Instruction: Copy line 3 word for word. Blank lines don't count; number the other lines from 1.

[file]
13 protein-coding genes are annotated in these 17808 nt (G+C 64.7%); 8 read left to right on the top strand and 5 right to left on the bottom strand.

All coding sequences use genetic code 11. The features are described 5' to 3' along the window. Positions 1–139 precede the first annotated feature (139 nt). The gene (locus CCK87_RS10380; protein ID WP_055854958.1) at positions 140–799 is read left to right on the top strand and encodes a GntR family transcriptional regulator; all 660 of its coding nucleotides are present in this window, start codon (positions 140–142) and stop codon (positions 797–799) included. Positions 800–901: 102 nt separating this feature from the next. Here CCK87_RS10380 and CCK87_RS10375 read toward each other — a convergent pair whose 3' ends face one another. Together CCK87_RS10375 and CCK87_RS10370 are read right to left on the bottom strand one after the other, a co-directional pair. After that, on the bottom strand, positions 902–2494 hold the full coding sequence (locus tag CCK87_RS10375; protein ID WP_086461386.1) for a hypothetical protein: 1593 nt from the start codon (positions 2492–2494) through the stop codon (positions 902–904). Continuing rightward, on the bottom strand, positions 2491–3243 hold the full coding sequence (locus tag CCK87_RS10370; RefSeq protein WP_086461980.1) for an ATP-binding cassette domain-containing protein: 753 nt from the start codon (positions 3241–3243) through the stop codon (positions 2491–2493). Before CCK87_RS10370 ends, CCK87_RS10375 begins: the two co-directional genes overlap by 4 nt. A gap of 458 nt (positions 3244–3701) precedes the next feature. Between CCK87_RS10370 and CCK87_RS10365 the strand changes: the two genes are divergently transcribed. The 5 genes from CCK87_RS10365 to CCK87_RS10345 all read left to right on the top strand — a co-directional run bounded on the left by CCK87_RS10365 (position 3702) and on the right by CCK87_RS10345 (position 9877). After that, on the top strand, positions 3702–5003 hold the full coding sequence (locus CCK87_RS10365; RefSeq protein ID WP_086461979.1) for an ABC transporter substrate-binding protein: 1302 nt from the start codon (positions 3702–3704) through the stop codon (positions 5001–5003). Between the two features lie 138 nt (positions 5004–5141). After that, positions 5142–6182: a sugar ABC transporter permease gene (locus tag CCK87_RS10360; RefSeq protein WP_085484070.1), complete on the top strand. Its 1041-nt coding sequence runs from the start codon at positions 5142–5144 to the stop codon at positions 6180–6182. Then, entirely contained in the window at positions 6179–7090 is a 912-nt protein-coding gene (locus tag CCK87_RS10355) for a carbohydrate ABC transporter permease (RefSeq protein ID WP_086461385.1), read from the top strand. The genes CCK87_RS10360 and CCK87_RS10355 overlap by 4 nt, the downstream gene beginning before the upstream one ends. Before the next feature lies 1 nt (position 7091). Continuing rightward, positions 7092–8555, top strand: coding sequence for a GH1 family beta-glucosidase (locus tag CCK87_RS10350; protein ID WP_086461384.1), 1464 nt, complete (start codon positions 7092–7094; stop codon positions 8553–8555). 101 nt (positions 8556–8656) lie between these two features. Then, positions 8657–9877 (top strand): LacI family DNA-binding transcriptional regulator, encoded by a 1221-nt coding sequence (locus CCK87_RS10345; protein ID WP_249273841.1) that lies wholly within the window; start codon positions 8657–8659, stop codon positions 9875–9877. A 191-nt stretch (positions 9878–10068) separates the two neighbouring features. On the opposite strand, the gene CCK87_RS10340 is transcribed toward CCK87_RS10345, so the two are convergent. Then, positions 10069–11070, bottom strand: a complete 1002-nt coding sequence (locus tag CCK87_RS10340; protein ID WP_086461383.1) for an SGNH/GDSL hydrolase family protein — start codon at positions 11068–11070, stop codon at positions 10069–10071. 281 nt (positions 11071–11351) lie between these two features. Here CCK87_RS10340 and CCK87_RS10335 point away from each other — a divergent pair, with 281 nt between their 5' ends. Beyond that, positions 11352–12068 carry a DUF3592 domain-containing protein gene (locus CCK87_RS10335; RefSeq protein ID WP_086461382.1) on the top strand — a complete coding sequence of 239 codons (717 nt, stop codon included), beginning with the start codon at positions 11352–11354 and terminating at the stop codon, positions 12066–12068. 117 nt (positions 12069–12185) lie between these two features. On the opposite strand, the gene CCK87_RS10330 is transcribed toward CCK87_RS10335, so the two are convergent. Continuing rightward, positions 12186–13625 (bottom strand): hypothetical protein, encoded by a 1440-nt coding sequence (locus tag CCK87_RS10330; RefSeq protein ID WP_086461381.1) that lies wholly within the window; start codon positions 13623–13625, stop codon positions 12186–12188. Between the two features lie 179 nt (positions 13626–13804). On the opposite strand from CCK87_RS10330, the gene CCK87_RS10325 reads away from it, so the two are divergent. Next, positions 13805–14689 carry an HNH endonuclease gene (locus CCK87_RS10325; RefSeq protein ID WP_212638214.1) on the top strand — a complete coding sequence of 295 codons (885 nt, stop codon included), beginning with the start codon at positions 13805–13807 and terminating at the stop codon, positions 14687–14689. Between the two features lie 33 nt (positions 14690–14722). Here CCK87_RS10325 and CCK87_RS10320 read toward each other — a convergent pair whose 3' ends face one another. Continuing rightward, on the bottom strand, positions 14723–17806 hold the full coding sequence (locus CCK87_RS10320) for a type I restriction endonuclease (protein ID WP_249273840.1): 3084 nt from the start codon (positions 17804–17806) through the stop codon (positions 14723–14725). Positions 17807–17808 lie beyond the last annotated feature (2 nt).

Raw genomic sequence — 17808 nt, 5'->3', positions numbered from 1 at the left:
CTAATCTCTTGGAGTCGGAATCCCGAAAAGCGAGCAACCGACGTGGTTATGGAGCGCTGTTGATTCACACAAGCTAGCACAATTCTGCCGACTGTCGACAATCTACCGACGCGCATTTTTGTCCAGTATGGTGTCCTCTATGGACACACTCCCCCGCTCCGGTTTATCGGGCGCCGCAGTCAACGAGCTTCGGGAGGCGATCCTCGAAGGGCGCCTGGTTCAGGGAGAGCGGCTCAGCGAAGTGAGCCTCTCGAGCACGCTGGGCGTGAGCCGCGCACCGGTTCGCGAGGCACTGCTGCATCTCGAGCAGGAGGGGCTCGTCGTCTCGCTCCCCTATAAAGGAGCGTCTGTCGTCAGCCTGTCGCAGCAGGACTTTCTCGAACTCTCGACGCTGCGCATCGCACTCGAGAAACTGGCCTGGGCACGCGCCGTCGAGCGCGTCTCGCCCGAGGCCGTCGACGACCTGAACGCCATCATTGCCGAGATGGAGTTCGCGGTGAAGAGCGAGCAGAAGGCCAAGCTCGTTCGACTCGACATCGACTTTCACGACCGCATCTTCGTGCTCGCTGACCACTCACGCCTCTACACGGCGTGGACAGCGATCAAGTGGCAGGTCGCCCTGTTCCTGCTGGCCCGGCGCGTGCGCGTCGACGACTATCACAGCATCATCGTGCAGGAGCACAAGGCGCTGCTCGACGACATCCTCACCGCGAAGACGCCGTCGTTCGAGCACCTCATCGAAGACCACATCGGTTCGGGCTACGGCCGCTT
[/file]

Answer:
Raw genomic sequence — 17808 nt, 5'->3', positions numbered from 1 at the left: